This topic explores strategies educators can use to teach students content and skills.
All teachers use strategies in their classrooms to help students learn. Some of these strategies have been learned in teacher education programs or professional development workshops; others are developed on the job, when addressing studentsí individual learning challenges. Special education teachers typically have the opportunity to learn a wide variety of instructional strategies during their teacher preparation programs. However, all teachers encounter a variety of students, and instructional strategies that have been shown to help a wide range of students help to ensure access to the general curriculum for students with disabilities.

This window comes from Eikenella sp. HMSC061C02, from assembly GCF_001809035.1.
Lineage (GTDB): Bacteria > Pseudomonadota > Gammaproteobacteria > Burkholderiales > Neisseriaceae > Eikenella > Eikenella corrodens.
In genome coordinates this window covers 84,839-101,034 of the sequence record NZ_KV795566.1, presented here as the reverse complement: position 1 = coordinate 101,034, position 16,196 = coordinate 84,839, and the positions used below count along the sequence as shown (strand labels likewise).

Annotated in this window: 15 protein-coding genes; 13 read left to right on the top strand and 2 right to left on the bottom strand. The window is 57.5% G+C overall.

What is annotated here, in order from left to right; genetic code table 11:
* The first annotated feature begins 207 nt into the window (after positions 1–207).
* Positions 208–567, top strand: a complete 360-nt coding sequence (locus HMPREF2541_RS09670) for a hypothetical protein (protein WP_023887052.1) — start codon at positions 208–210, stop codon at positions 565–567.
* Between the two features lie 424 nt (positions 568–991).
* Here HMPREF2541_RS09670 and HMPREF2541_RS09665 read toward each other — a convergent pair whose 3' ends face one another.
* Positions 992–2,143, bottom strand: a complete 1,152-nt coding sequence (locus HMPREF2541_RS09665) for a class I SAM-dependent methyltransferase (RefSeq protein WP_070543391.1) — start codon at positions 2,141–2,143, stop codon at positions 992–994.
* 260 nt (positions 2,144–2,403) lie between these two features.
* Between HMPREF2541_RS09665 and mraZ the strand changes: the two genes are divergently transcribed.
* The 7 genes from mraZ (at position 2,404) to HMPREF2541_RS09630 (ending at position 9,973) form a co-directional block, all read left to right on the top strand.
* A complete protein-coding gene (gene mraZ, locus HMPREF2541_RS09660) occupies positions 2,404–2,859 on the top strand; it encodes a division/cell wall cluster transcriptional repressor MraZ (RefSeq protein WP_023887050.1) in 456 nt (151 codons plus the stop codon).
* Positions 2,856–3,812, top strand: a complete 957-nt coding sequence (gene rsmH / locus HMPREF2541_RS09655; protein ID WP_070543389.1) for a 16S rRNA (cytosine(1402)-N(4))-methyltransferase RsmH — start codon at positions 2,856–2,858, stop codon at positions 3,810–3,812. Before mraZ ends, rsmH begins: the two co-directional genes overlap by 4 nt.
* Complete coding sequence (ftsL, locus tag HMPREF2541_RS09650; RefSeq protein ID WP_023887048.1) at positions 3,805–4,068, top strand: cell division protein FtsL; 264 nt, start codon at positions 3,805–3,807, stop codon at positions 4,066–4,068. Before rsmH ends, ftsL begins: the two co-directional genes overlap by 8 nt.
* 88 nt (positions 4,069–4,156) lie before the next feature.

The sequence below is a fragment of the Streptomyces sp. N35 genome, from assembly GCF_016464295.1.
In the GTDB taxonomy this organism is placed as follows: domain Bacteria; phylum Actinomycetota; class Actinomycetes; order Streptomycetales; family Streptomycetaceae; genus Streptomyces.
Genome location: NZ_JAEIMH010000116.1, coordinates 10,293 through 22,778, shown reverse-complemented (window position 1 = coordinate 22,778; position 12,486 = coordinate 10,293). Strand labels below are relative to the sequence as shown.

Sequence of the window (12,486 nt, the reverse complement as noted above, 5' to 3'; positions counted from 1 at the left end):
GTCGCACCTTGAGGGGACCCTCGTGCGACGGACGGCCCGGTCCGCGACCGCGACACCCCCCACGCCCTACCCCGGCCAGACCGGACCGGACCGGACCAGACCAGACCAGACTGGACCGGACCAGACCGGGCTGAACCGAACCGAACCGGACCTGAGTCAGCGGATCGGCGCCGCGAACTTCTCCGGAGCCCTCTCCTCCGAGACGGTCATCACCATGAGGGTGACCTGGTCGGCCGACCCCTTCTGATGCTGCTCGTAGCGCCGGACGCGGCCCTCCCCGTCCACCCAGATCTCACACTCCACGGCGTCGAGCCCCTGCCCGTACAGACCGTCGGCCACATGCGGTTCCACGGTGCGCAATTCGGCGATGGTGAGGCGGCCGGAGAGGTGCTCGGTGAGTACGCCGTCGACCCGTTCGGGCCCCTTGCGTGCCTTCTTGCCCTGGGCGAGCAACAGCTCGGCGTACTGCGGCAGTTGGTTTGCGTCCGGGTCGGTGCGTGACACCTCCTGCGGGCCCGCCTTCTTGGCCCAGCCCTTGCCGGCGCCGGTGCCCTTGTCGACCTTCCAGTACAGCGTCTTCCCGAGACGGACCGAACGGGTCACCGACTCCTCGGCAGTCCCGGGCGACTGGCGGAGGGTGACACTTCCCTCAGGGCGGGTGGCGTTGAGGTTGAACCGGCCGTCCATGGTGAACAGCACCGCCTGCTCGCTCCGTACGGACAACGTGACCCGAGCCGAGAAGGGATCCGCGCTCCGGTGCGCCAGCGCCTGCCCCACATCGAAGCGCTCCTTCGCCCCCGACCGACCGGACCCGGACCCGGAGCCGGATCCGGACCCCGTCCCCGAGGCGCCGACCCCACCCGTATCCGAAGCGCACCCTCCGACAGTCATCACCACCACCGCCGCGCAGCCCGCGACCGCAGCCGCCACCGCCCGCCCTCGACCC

Instructional strategies can be thought of as having one or more of the following purposes:
- To help students learn basic skills, such as reading, writing, speaking, listening, and computation.
- To help students understand and remember the facts and concepts taught in school settings.
- To help students learn independently and transfer knowledge to non-school situations.
Some instructional strategies have been studied to determine their effectiveness with students with disabilities. Other strategies have been tested in mixed-ability classrooms or with struggling students who do not have identified disabilities. There are also teaching strategies that are considered effective based primarily on case studies, anecdotal evidence, or because they align well with a respected theoretical or conceptual approach.
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